I was first introduced to yoga when I was 16 years old, but it wasn’t until I was 21 years old and living at a rehabilitation facility for the second time that I started to take it seriously.
While I struggled, for a time, to stay clean and sober, yoga was something I’d always managed to hold on to. It became an important tool in my life, not only as a form of exercise, but as a coping skill. I used deep breathing techniques to manage stress, and practiced yoga when I knew I needed a physical release. During difficult periods of time when everything around me felt unstable, I found that I had all of the “gym and equipment” I needed right at my fingertips, and I practiced in places like rehabs, jail, small apartments and outside.
Years later—and well into my own personal and successful recovery from drug and alcohol abuse—I still find that one of the best ways to get out of my head is to go further into my body. Yoga made it practical and accessible for me to get "into my heart." Heart opening poses like back-bends and sitting in “lotus” with my palms pressed at the heart allowed me to actually feel a physical shift in my body, and, therefore, I was able to believe it was real. I found that I was better able to connect with my emotions when I was regularly connecting with my body. Using these healthy tools instead of relying on harmful substances to do the job was liberating and empowering and helped me create a firm foundation of sober reference.
In 2007, I attended The Kripalu School of Yoga and received my 200-hour Yoga Teacher's Certificate. It was there that I also learned the art of Pranayama, a series of ancient breathing techniques scientifically proven to create physiological changes in the mind and body. This was far more advanced and specific than the simple mindful deep breathing I was doing before, and, today, are the same techniques I use to help others change their state of consciousness efficiently and naturally. Later, I experienced the power of chanting through the chakras, which has helped my clients become more open to change and empowered them to learn how to heal themselves.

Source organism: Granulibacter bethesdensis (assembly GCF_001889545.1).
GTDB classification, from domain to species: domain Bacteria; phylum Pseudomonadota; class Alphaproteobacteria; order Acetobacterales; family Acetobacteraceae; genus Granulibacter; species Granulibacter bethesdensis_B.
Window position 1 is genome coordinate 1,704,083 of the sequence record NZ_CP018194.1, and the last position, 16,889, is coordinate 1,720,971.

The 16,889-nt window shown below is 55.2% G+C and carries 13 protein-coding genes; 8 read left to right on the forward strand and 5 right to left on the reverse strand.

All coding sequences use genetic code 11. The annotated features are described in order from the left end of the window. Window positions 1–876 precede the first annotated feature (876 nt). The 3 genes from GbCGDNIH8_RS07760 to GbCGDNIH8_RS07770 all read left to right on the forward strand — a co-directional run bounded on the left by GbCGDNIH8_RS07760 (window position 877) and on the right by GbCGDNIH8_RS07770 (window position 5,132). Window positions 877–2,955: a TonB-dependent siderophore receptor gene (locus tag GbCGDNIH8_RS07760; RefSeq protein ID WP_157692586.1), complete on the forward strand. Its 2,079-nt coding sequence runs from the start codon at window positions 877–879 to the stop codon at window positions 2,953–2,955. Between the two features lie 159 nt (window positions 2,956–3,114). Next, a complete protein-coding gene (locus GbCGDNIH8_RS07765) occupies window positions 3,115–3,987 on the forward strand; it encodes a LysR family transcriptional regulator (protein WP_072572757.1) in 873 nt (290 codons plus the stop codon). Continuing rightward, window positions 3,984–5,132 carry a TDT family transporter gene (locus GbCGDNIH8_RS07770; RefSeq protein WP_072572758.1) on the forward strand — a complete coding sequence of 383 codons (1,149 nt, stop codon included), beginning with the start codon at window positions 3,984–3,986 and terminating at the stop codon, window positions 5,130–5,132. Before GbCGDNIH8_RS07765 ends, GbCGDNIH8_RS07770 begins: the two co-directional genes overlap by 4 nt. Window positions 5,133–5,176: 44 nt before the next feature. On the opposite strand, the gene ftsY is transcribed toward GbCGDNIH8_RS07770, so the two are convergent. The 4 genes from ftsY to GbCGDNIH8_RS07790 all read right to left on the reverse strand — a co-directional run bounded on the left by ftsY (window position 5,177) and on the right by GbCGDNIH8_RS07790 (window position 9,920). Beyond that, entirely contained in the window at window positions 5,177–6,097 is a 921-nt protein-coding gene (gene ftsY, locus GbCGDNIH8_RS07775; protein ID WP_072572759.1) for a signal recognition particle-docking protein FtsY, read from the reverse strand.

In my work today, I also use some of the "universal spiritual principles" that have been practiced for nearly a century in 12-step recovery programs, I do not require anyone I work with to “work the steps.” I believe that would be disruptive to creating an authentic and sacred space. It is important to note that one does not have to work the steps in order to practice principles, spiritual or otherwise (such as honesty, kindness and courage.) I am more than willing to help someone integrate such principles into their recovery regardless of whether they work the steps or not. There are other pathways to recovery, and as a Coach, I am simply there to help a person in their own recovery, in a way that feels comfortable and natural.
Over the years, I have taught people individually and in groups, in my home, in studios and at different treatment facilities. Even while seated in chairs, it is possible for people to practice breathing exercises, work with the chakras and meditate without the physical movement component of yoga. This gentler model is especially useful for clients who prefer not to incorporate the physically challenging parts of traditional yoga classes.
These tools—yoga, pranayama, chakra chanting, affirmation, intention, prayer, meditation and others—supported and enhanced my own program of recovery, and I believe that they can do the same for you. As your Coach, I believe in creating a non-judgmental space for true healing to begin on terms that feel comfortable and manageable for you.
I may ask you to consider certain challenges, but the next step of the journey is always yours to take. I hope I can help guide you, as I, too, always remain teachable. While I am certified as a Recovery Coach, I am still in school actively pursuing my CASAC.
All of what I teach has been personally effective for me and professionally effective for those I work with.
Recovery in all of its forms is a beautiful and amazing thing. I consider it an honor and a privilege to be able to help anyone in anyway at any stage in their journey.